All insurance companies selling a particular Medicare Supplement plan type in your area must offer the same basic benefits, but may offer it at different prices. So, you may want to shop for the best price.
Medicare Supplement Plans
Medicare Supplement Plans (MS), also referred to as Medigap insurance, are private health insurance policies that help cover expenses not paid for by Original Medicare, also called Part A and B. These expenses can include copayments, deductibles, and coinsurance. Some plans even help cover medical costs incurred during travel to other countries. If you’re one of the 60% of seniors who say traveling is their number one most important retirement goal, buying a Medigap plan is one way to help you stay covered while away from home. Part A and B doesn’t cover many expenses—leaving some people with high out-of-pocket costs. For example, Part B generally covers 80% of medically necessary services, and there is no out-of-pocket limit, meaning costs can add up. Medigap helps cover the 20% of leftover costs. Still, it doesn’t cover everything. In general, services like vision and dental care, hearing aids, long-term care, and private nursing are not covered. If you’re looking to get coverage that includes some of these extra benefits, you may want to consider an Advantage (MA) plan. You cannot have both a MS plan and an MA plan, as Medigap is designed to help offset some of the costs of Part A and B—not Part C. If you have an Advantage plan, you may be able to apply for a Supplement plan, but you must be sure to leave the Advantage plan and move back to Part A and B before the policy goes into effect. Keep reading to learn more about supplement plans—and decide if they’re right for you.
The ABCs: You have an alphabet of plan options.
The 10 different plans are named using a letter of the alphabet: A, B, C, D, F, G, K, L, M, and N. Each plan includes a unique set of benefits, which are standardized by law.* Because private insurance companies offer supplemental insurance, the options available to you depend both on your state’s laws and on what each insurance company is willing to offer. All companies that offer Medigap plans must offer Plan A. Also, Plans C and F must be offered if a company provides any plans besides Plan A. Because these plans are standardized, you can focus on which set of benefits is right for you and compare costs to decide which company to go with. *Massachusetts, Minnesota, and Wisconsin standardize plans differently than the rest of the country. If you live in one of these states, contact one of our licensed sales agents who can help you understand your options. You may also contact your local state insurance department.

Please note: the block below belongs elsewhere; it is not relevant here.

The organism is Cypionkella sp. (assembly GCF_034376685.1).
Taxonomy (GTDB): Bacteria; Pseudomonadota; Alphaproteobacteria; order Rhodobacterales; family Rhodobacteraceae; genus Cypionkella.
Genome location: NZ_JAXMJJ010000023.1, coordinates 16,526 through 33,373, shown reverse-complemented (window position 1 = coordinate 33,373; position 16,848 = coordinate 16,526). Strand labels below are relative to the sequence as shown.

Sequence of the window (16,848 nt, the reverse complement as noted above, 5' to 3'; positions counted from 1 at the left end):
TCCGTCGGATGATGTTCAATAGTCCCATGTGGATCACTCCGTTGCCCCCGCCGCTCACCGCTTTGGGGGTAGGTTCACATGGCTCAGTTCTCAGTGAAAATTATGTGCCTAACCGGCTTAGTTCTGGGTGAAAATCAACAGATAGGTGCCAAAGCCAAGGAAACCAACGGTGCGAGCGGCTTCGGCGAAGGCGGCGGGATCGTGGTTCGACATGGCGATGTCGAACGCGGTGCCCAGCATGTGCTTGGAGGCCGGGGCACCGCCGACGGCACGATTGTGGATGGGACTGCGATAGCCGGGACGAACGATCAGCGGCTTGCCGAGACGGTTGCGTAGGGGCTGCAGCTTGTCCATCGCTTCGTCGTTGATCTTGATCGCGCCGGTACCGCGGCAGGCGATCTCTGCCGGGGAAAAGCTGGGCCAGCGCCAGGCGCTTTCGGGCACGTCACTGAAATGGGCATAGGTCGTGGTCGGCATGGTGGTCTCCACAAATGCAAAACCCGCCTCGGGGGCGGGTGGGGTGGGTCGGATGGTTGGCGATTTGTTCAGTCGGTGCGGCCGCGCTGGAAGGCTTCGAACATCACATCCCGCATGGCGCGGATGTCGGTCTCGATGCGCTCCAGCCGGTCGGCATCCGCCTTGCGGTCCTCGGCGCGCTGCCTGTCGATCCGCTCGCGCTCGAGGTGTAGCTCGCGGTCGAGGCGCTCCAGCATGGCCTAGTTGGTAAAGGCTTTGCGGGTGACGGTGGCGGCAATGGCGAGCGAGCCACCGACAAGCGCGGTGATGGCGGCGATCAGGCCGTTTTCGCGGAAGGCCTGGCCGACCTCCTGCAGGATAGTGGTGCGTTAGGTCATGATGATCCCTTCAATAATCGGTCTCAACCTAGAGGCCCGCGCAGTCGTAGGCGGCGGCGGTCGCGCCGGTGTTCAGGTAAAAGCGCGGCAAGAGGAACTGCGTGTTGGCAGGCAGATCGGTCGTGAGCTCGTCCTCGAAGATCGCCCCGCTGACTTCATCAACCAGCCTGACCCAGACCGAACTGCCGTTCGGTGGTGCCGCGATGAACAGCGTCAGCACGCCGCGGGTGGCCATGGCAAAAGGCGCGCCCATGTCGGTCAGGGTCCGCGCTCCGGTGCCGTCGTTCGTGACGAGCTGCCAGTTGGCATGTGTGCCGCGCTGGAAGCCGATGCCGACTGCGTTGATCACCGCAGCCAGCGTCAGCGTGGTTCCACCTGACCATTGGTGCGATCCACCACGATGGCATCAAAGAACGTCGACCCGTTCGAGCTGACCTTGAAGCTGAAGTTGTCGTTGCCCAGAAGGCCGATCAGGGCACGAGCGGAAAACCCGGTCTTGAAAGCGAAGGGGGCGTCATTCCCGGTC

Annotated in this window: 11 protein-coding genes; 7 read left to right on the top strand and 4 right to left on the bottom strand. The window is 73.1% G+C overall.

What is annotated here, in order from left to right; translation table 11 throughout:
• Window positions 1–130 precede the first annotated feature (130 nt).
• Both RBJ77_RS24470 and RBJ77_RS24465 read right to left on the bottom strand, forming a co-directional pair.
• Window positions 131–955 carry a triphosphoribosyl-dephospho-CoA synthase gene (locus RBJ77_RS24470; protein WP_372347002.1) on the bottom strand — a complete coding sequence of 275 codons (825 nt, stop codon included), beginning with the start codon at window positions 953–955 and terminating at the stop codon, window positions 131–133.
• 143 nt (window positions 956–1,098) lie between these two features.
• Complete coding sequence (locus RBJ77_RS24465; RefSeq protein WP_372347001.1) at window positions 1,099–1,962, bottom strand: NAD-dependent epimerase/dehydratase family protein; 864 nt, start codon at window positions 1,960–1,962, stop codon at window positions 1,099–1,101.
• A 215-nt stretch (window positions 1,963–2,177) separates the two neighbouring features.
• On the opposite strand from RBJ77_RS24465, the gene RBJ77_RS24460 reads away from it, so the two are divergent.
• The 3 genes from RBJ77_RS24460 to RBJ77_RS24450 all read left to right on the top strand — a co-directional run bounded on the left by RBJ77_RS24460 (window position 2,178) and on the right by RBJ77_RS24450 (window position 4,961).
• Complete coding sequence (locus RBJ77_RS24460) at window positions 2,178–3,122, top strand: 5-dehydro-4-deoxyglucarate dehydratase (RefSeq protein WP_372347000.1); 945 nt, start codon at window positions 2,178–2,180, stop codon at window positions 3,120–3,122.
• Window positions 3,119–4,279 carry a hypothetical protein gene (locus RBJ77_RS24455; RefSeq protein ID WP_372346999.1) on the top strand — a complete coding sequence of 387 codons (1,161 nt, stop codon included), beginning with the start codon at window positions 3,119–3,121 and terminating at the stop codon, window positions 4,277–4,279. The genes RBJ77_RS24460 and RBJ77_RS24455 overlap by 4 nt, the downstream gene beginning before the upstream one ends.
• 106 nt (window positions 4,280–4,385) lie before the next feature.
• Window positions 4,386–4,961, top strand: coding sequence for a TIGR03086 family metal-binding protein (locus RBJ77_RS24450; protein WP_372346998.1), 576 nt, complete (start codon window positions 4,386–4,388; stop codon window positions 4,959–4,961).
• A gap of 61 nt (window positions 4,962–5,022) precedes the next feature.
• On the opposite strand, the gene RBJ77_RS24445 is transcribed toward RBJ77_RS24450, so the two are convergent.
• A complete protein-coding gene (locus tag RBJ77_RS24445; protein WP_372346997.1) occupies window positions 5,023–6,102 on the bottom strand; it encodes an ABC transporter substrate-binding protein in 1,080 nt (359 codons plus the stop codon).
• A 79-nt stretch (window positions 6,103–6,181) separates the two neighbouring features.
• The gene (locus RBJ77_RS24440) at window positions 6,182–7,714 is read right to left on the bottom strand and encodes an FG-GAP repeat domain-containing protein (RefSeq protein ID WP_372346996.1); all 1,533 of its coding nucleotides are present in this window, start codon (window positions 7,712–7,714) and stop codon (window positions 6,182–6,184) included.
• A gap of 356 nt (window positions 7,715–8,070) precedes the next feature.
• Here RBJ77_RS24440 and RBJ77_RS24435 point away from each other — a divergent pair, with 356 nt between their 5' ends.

How insurance companies set Medigap premiums There are three ways an insurance company can set Medigap premium rates:
"Community-rated" (or "no-age-rated") premiums are the same for everyone, regardless of age.
"Issue-age-rated" (or "entry-age-rated") premiums are based on your age when you first buy the policy. The sooner you enroll, the less you will pay.
"Attained-age-rated" premiums are based on your current age, meaning it goes up as you grow older.
Other factors impacting the premium rates can include inflation, geography, medical underwriting (if you did not enroll when first eligible), and other discounts. You should check with each specific health insurer to see how it sets Medigap prices before you buy. *Pre-existing conditions are generally health conditions that existed before the start of a policy. They may limit coverage, be excluded from coverage, or even prevent you from being approved for a policy; however, the exact definition and relevant limitations or exclusions of coverage will vary with each plan, so check a specific plan's official plan documents to understand how that plan handles pre-existing conditions.
Be aware that Medicare Supplement plans supplement Original Medicare to fill in cost gaps. If you are considering a Medicare Advantage plan, you can’t use a Medicare Supplement plan in conjunction with a Medicare Advantage plan.